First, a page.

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A Prisoner in Fairyland
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A Prisoner in Fairyland

3.30  ·  Rating details ·  93 ratings  ·  19 reviews
[FULL TEXT]

In the train, even before St. John's was passed, a touch of inevitable reaction had set in, and Rogers asked himself why he was going. For a sentimental journey was hardly in his line, it seemed. But no satisfactory answer was forthcoming -- none, at least, that a Board or a Shareholders' Meeting would have considered satisfactory. The old vicar spoke to him str
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Paperback, 344 pages
Published September 1st 2003 by Wildside Press (first published 1913)
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Average rating 3.30  · 
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 ·  93 ratings  ·  19 reviews


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Mike
Feb 20, 2012 rated it really liked it
This story surprised me. I wasn't prepared to like it as much as I did, but such are the surprises that await one who is willing to dig through the archives of public domain literature. I would certainly classify this one as a gem.

I had never heard of Algernon Blackwood until I was searching for good public domain books to download from Project Gutenberg when I came across a forum that mentioned several of his books. Upon further research I decided on The Willows and A Prisoner in Fairyland. The
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Catherine Thompson
Sep 28, 2012 rated it really liked it
Shelves: fantasy
A wealthy businessman retires in order to devote himself to a great work of charity, only to discover that he's been going about it in quite the wrong way.

This synopsis is really dry, and honestly says very little about the book, but A Prisoner in Fairyland is pretty much impossible to sum up. On the surface, the above synopsis is what the book is about. Henry Rogers retires, intending to devote himself to his grand Scheme for Disabled--we never learn exactly what--and on a whim goes back to his
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Jessica
Jan 28, 2013 rated it it was ok  ·  review of another edition
Shelves: allllll-mine, 2013
At the heart of A Prisoner in Fairyland is a little story about wonder and compassion and love. Unfortunately that story gets lost among all of the WORDS. Seriously, it could have been cut down by at least half and still had enough length to tell a still rambling story about Rogers' adventures in the starlight.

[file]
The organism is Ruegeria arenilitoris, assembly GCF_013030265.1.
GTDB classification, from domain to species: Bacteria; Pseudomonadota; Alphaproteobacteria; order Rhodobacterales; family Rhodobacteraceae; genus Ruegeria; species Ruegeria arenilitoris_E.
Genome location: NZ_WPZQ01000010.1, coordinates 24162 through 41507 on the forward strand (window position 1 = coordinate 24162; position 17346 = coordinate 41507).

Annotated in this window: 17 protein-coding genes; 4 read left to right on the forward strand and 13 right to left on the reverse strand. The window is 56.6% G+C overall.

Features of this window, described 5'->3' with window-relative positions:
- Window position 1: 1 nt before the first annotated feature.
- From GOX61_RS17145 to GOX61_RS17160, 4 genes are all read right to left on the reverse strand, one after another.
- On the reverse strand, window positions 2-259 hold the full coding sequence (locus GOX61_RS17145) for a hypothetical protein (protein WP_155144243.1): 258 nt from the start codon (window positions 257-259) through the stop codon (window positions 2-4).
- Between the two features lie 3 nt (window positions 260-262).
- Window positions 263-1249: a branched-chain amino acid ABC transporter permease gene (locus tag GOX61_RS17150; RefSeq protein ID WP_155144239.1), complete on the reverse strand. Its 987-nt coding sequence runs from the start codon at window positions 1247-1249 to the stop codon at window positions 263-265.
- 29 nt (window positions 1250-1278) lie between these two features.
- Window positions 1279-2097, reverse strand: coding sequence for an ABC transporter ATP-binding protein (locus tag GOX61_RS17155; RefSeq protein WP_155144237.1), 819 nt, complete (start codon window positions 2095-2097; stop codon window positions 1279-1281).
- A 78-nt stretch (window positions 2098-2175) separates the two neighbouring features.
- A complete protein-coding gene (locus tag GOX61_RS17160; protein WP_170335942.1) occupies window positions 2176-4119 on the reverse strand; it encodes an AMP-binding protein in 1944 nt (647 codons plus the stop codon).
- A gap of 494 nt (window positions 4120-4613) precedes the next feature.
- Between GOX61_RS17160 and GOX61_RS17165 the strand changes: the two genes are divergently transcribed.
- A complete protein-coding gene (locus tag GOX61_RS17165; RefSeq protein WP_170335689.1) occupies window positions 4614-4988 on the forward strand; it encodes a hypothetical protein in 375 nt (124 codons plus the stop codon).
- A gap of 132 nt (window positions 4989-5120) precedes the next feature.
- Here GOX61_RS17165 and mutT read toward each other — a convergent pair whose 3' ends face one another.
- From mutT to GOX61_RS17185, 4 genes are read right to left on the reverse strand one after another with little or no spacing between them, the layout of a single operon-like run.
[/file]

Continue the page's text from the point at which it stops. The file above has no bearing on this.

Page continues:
There were two nit picky things that really bothered me throughout. One was how Rogers calls his cousin Daddy. What self respecting grown man calls his male cousin Daddy? (or for that matt
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Jean
Mar 31, 2010 rated it really liked it
Shelves: fantasy
An extreme indulgence for my romantic fantasy side (Byron romantic, not Nora Roberts romantic). Some truly soul-stirring moments, but overall a little long. I was glad when it was over; but I was also glad I read it.
Lisa Alfaro
Jul 05, 2018 rated it did not like it
Realism is not my thing, couldn’t make it past ch 8
Mina Nicoli
May 22, 2017 rated it it was amazing
It may have some flaws in writing, but the concepts are wonderful and cosmically spiritual in nature - the very high thinking involved in this book is what gives it its high value.
Julie
Sep 02, 2018 rated it it was amazing  ·  review of another edition
A wonderful read! It took a while for the story to grab me as a reader, but once it did it took my imagination to places and heights I never thought of going!!
Lesley Anne
Nov 03, 2012 rated it really liked it
I did it! I finally finished the book I began over 8 months ago! And if the time it took me to read it makes you think that this is a reflection of the quality of the writing, then you couldn't be further from the truth. This book is beautiful. And it's very much aware.

If I were to explain this book in terms of what people might understand, I would say it's the 'Inception' of early 20th century literature. It talks about the connection we all have as human beings during our most vulnerable state
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Jien
Sep 28, 2015 rated it did not like it  ·  review of another edition